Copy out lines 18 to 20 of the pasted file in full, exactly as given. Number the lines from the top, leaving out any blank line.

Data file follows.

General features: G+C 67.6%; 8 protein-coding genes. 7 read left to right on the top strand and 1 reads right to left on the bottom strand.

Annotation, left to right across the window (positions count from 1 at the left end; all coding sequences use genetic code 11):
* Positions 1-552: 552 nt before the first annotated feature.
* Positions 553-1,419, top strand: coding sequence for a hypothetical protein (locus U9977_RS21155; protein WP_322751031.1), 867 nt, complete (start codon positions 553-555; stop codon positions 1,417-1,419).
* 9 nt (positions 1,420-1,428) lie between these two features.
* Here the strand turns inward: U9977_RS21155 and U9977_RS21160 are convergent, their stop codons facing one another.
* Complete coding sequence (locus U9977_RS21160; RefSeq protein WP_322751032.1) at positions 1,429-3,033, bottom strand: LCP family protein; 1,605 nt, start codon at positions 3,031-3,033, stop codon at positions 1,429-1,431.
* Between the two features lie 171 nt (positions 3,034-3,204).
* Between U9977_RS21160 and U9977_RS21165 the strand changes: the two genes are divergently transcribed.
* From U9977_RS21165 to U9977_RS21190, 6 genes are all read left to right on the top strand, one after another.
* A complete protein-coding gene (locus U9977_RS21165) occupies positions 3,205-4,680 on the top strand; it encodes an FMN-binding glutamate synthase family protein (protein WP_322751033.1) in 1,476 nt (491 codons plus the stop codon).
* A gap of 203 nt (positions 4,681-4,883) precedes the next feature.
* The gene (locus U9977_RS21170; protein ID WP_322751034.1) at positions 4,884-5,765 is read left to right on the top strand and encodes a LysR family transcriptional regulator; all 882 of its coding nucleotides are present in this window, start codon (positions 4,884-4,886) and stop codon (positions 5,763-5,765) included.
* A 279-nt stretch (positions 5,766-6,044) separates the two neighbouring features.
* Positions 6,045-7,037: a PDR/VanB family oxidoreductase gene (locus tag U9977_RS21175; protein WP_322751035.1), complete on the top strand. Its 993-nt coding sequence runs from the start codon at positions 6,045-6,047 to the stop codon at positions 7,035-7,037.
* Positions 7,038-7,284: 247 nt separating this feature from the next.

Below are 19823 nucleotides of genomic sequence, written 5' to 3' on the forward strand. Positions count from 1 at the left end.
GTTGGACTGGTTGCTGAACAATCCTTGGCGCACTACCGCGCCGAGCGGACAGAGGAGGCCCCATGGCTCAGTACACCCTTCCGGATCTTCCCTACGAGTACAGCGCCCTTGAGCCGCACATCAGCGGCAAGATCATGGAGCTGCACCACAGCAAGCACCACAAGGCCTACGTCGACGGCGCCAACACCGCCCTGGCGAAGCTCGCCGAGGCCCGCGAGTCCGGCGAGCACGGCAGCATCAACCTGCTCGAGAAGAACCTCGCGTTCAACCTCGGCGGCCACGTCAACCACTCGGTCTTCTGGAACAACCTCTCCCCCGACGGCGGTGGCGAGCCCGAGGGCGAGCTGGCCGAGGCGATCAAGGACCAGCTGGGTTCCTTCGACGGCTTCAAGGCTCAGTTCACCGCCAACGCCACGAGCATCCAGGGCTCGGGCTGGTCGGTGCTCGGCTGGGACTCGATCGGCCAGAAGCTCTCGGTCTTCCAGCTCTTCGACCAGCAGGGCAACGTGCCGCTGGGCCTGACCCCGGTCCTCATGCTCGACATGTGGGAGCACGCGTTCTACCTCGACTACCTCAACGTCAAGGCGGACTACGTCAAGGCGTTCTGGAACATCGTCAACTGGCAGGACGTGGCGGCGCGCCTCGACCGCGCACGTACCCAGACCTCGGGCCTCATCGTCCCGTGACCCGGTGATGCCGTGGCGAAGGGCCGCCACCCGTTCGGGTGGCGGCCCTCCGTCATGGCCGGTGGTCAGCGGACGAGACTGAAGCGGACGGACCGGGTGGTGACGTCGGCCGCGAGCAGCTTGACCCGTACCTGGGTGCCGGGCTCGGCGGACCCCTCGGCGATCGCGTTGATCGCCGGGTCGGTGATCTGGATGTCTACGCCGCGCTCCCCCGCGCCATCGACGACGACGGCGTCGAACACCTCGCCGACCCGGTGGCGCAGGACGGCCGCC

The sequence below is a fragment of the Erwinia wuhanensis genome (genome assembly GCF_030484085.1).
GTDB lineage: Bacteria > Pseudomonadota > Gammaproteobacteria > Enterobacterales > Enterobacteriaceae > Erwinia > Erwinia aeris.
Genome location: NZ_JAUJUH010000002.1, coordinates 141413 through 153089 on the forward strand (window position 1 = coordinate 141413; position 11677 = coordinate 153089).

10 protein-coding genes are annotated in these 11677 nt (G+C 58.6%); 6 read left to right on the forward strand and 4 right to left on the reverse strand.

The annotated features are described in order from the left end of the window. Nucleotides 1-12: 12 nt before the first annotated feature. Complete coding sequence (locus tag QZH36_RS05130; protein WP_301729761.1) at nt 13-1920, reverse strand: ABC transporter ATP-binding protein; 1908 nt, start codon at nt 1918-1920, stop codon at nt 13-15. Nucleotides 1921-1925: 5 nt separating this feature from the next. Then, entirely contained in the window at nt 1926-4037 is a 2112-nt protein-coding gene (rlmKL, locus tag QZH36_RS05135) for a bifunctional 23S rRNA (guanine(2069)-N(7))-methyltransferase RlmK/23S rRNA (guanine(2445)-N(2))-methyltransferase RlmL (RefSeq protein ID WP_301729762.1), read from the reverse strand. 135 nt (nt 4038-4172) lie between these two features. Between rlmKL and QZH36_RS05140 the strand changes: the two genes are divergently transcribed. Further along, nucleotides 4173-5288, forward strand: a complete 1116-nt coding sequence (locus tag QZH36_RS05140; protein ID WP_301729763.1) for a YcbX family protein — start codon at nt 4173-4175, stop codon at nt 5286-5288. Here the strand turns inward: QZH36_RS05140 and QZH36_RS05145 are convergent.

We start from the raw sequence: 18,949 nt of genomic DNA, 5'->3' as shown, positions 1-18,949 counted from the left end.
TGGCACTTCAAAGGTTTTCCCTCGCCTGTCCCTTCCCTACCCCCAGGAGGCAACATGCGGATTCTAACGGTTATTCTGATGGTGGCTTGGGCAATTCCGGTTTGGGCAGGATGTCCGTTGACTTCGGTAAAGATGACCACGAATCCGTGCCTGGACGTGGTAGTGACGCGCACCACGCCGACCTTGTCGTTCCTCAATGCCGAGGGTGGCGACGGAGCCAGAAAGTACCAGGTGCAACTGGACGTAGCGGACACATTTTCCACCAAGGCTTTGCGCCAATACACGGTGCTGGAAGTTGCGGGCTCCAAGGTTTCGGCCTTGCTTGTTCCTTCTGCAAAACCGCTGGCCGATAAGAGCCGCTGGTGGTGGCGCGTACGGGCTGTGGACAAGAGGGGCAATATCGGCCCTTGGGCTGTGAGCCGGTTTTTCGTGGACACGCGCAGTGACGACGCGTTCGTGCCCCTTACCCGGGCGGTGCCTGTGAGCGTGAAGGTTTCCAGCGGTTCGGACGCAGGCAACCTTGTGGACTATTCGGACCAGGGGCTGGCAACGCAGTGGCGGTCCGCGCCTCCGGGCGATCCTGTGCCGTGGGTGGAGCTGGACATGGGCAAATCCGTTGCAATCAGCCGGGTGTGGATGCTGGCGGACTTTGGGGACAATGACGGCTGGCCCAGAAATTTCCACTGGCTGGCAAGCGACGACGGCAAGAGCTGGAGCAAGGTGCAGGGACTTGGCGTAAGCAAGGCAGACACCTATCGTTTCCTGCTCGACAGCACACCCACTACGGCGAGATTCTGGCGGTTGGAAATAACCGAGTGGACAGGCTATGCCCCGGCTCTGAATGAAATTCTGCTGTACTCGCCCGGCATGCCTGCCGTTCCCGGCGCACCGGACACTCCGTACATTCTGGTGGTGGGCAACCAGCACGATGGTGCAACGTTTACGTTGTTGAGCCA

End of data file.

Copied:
GTTGGACTGGTTGCTGAACAATCCTTGGCGCACTACCGCGCCGAGCGGACAGAGGAGGCCCCATGGCTCAGTACACCCTTCCGGATCTTCCCTACGAGTACAGCGCCCTTGAGCCGCACATCAGCGGCAAGATCATGGAGCTGCACCACAGCAAGCACCACAAGGCCTACGTCGACGGCGCCAACACCGCCCTGGCGAAGCTCGCCGAGGCCCGCGAGTCCGGCGAGCACGGCAGCATCAACCTGCTCGAGAAGAACCTCGCGTTCAACCTCGGCGGCCACGTCAACCACTCGGTCTTCTGGAACAACCTCTCCCCCGACGGCGGTGGCGAGCCCGAGGGCGAGCTGGCCGAGGCGATCAAGGACCAGCTGGGTTCCTTCGACGGCTTCAAGGCTCAGTTCACCGCCAACGCCACGAGCATCCAGGGCTCGGGCTGGTCGGTGCTCGGCTGGGACTCGATCGGCCAGAAGCTCTCGGTCTTCCAGCTCTTCGACCAGCAGGGCAACGTGCCGCTGGGCCTGACCCCGGTCCTCATGCTCGACATGTGGGAGCACGCGTTCTACCTCGACTACCTCAACGTCAAGGCGGACTACGTCAAGGCGTTCTGGAACATCGTCAACTGGCAGGACGTGGCGGCGCGCCTCGACCGCGCACGTACCCAGACCTCGGGCCTCATCGTCCCGTGACCCGGTGATGCCGTGGCGAAGGGCCGCCACCCGTTCGGGTGGCGGCCCTCCGTCATGGCCGGTGGTCAGCGGACGAGACTGAAGCGGACGGACCGGGTGGTGACGTCGGCCGCGAGCAGCTTGACCCGTACCTGGGTGCCGGGCTCGGCGGACCCCTCGGCGATCGCGTTGATCGCCGGGTCGGTGATCTGGATGTCTACGCCGCGCTCCCCCGCGCCATCGACGACGACGGCGTCGAACACCTCGCCGACCCGGTGGCGCAGGACGGCCGCC

The sequence below is a fragment of the Erwinia wuhanensis genome (genome assembly GCF_030484085.1).
GTDB lineage: Bacteria > Pseudomonadota > Gammaproteobacteria > Enterobacterales > Enterobacteriaceae > Erwinia > Erwinia aeris.